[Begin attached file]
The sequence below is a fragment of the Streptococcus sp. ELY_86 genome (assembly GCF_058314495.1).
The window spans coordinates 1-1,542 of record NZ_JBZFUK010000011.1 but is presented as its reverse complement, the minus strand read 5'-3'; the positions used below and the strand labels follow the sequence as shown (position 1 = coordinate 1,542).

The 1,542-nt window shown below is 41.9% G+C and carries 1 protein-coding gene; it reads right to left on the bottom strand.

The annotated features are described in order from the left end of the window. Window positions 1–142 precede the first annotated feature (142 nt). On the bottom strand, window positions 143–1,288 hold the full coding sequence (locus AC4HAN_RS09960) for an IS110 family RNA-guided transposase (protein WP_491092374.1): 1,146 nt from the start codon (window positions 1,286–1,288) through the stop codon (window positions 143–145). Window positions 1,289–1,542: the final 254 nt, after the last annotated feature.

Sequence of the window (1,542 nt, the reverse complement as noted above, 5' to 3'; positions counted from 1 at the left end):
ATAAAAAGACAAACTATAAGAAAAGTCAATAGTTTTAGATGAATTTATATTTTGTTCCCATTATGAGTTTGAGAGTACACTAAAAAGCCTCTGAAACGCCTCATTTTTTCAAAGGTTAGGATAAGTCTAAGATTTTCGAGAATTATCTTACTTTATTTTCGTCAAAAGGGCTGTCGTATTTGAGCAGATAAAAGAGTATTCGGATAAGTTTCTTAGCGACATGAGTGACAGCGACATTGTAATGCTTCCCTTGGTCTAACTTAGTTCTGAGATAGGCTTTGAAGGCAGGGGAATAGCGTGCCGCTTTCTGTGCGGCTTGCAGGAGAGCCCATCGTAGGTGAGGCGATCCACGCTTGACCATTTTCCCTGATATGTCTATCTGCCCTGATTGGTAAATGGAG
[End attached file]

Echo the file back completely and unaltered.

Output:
The sequence below is a fragment of the Streptococcus sp. ELY_86 genome (assembly GCF_058314495.1).
The window spans coordinates 1-1,542 of record NZ_JBZFUK010000011.1 but is presented as its reverse complement, the minus strand read 5'-3'; the positions used below and the strand labels follow the sequence as shown (position 1 = coordinate 1,542).

The 1,542-nt window shown below is 41.9% G+C and carries 1 protein-coding gene; it reads right to left on the bottom strand.

The annotated features are described in order from the left end of the window. Window positions 1–142 precede the first annotated feature (142 nt). On the bottom strand, window positions 143–1,288 hold the full coding sequence (locus AC4HAN_RS09960) for an IS110 family RNA-guided transposase (protein WP_491092374.1): 1,146 nt from the start codon (window positions 1,286–1,288) through the stop codon (window positions 143–145). Window positions 1,289–1,542: the final 254 nt, after the last annotated feature.

Sequence of the window (1,542 nt, the reverse complement as noted above, 5' to 3'; positions counted from 1 at the left end):
ATAAAAAGACAAACTATAAGAAAAGTCAATAGTTTTAGATGAATTTATATTTTGTTCCCATTATGAGTTTGAGAGTACACTAAAAAGCCTCTGAAACGCCTCATTTTTTCAAAGGTTAGGATAAGTCTAAGATTTTCGAGAATTATCTTACTTTATTTTCGTCAAAAGGGCTGTCGTATTTGAGCAGATAAAAGAGTATTCGGATAAGTTTCTTAGCGACATGAGTGACAGCGACATTGTAATGCTTCCCTTGGTCTAACTTAGTTCTGAGATAGGCTTTGAAGGCAGGGGAATAGCGTGCCGCTTTCTGTGCGGCTTGCAGGAGAGCCCATCGTAGGTGAGGCGATCCACGCTTGACCATTTTCCCTGATATGTCTATCTGCCCTGATTGGTAAATGGAG